Fortunately, Tic's mother's side of the family, who has been tasked with guarding the book ever since Hanna first stole it, has also held onto the spell that will unbind it. Tic's great-grandmother Hattie (Regina Taylor) gives Leti the incantation that will unbind the Book of Names before burning to death in a house fire. Leti gives this incantation to Tic once they get Dee back home, which he recites, causing the Book of Names to fly open and unleash its magic.

What happened to Leti and Tic when they opened the Book of Names?

After unbinding the Book of Names, Tic and Leti fall unconscious and are sent to the ancestral space that Hanna unknowingly created the first time she opened the Book of Names. There, Tic finally gets to speak with Hanna, while Leti reunites with Hattie, who tells her that Tic's family blood brought them both there. Tic was transported because of his ancestry, and Leti because of their unborn child. Hattie explains to her that while Hanna bound the book out of fear, it will be up to Leti to overcome that fear and fix the mistakes of the past in order to create a better future for her son.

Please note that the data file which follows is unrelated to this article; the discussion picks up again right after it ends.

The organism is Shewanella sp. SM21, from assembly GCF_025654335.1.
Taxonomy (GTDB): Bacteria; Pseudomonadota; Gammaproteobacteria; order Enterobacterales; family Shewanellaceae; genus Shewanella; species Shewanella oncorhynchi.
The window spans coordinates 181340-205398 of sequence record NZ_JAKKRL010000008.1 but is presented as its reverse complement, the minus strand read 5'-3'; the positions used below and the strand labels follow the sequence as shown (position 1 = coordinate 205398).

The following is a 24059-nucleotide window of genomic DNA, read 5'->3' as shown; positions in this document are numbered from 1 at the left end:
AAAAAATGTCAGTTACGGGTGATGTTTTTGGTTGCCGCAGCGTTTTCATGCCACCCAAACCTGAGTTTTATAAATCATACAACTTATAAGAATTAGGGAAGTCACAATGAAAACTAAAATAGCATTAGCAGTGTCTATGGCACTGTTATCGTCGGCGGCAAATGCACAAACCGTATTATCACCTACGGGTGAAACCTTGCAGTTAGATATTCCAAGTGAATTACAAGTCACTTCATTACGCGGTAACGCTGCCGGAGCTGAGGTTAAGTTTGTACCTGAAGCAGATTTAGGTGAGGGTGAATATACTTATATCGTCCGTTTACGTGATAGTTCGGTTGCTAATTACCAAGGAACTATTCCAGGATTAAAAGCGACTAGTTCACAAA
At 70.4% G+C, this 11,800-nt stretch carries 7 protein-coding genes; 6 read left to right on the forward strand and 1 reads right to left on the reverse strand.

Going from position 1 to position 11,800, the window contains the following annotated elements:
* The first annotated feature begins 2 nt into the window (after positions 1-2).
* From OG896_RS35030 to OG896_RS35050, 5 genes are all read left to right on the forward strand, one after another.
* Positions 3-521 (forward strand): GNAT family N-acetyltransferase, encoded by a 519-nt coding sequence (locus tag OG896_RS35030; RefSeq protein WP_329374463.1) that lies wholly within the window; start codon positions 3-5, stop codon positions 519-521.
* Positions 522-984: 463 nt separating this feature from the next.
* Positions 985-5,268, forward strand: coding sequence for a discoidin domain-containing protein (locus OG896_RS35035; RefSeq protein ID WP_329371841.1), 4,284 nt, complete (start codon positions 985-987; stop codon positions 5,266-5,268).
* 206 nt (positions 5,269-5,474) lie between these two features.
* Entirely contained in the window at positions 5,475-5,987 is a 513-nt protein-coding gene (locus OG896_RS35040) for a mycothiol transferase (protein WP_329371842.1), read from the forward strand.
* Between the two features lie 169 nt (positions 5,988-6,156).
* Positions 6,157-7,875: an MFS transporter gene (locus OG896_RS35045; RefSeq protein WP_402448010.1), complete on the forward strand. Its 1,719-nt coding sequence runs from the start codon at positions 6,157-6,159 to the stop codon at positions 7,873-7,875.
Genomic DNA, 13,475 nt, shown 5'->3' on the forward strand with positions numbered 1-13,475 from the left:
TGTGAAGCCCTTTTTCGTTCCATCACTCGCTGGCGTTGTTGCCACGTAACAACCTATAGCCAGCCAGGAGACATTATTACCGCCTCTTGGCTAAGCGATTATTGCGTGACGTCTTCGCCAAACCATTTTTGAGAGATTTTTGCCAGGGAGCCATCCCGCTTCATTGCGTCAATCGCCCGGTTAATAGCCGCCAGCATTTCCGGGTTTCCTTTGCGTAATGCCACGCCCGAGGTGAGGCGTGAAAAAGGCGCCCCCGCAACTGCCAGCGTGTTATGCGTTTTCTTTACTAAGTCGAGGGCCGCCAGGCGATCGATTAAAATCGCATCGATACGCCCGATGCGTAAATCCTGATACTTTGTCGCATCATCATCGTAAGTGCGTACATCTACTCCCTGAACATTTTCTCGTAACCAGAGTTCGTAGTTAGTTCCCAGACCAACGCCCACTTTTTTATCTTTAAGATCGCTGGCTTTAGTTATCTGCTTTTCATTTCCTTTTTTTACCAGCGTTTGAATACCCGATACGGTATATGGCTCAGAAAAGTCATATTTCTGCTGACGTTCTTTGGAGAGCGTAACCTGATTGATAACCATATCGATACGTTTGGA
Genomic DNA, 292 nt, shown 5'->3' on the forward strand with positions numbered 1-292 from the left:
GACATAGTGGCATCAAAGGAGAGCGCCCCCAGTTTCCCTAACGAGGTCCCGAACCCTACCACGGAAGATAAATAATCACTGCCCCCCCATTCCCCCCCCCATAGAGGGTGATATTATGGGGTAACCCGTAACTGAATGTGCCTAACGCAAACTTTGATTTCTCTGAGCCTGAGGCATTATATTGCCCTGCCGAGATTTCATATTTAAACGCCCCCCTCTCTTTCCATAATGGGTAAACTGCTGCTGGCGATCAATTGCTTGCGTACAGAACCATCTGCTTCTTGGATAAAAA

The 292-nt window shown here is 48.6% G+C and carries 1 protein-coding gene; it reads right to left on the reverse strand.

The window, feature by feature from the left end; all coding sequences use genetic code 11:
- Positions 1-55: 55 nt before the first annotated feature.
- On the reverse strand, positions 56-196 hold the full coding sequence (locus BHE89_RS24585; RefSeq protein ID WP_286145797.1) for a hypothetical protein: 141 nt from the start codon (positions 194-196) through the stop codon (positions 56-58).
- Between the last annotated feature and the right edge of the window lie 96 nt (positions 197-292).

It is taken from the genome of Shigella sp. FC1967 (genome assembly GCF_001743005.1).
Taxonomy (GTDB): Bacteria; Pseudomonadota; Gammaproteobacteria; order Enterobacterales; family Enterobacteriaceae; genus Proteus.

While Hattie teaches Leti the spell she'll have to perform in order to create that future, Tic learns from Hanna the full extent of her magical plans. Since her death over a century before, Hanna has been perfecting a spell that will "save them all" — but at great personal cost for Tic. He's then reunited with the spirit of his mother Dora (Erica Tazel), who gives him the strength to go forward with Hanna's plan, even though he knows that it means he'll have to die. "If we ain't walking toward an altar to sacrifice ourselves for something important," Dora muses she holds Tic, "What is our purpose?"

What happened to Ruby?